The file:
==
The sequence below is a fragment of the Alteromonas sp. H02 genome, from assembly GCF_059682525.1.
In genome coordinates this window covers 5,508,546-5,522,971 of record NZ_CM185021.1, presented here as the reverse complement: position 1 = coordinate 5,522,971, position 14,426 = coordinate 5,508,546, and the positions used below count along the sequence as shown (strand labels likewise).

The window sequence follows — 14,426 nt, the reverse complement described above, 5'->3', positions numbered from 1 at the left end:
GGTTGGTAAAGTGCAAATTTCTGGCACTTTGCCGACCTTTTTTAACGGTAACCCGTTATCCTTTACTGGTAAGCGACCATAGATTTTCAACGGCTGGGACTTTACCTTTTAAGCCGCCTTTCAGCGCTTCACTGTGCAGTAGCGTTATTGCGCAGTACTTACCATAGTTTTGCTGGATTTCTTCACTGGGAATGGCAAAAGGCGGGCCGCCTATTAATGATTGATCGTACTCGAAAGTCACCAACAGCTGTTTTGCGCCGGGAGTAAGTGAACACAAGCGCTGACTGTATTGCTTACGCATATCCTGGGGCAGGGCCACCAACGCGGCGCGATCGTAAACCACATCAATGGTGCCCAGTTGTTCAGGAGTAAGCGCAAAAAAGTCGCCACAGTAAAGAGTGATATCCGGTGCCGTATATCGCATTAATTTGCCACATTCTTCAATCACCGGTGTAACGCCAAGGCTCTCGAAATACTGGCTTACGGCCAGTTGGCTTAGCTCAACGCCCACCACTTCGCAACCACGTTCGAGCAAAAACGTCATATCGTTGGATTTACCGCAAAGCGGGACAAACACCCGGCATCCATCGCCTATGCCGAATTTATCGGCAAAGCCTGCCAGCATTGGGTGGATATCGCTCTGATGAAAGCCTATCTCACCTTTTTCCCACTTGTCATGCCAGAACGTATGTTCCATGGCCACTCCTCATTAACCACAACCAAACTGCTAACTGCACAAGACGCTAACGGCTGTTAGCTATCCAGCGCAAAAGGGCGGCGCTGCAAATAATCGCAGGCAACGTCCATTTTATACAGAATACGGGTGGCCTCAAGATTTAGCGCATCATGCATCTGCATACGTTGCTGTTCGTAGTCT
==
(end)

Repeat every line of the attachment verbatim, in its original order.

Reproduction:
The sequence below is a fragment of the Alteromonas sp. H02 genome, from assembly GCF_059682525.1.
In genome coordinates this window covers 5,508,546-5,522,971 of record NZ_CM185021.1, presented here as the reverse complement: position 1 = coordinate 5,522,971, position 14,426 = coordinate 5,508,546, and the positions used below count along the sequence as shown (strand labels likewise).

The window sequence follows — 14,426 nt, the reverse complement described above, 5'->3', positions numbered from 1 at the left end:
GGTTGGTAAAGTGCAAATTTCTGGCACTTTGCCGACCTTTTTTAACGGTAACCCGTTATCCTTTACTGGTAAGCGACCATAGATTTTCAACGGCTGGGACTTTACCTTTTAAGCCGCCTTTCAGCGCTTCACTGTGCAGTAGCGTTATTGCGCAGTACTTACCATAGTTTTGCTGGATTTCTTCACTGGGAATGGCAAAAGGCGGGCCGCCTATTAATGATTGATCGTACTCGAAAGTCACCAACAGCTGTTTTGCGCCGGGAGTAAGTGAACACAAGCGCTGACTGTATTGCTTACGCATATCCTGGGGCAGGGCCACCAACGCGGCGCGATCGTAAACCACATCAATGGTGCCCAGTTGTTCAGGAGTAAGCGCAAAAAAGTCGCCACAGTAAAGAGTGATATCCGGTGCCGTATATCGCATTAATTTGCCACATTCTTCAATCACCGGTGTAACGCCAAGGCTCTCGAAATACTGGCTTACGGCCAGTTGGCTTAGCTCAACGCCCACCACTTCGCAACCACGTTCGAGCAAAAACGTCATATCGTTGGATTTACCGCAAAGCGGGACAAACACCCGGCATCCATCGCCTATGCCGAATTTATCGGCAAAGCCTGCCAGCATTGGGTGGATATCGCTCTGATGAAAGCCTATCTCACCTTTTTCCCACTTGTCATGCCAGAACGTATGTTCCATGGCCACTCCTCATTAACCACAACCAAACTGCTAACTGCACAAGACGCTAACGGCTGTTAGCTATCCAGCGCAAAAGGGCGGCGCTGCAAATAATCGCAGGCAACGTCCATTTTATACAGAATACGGGTGGCCTCAAGATTTAGCGCATCATGCATCTGCATACGTTGCTGTTCGTAGTCT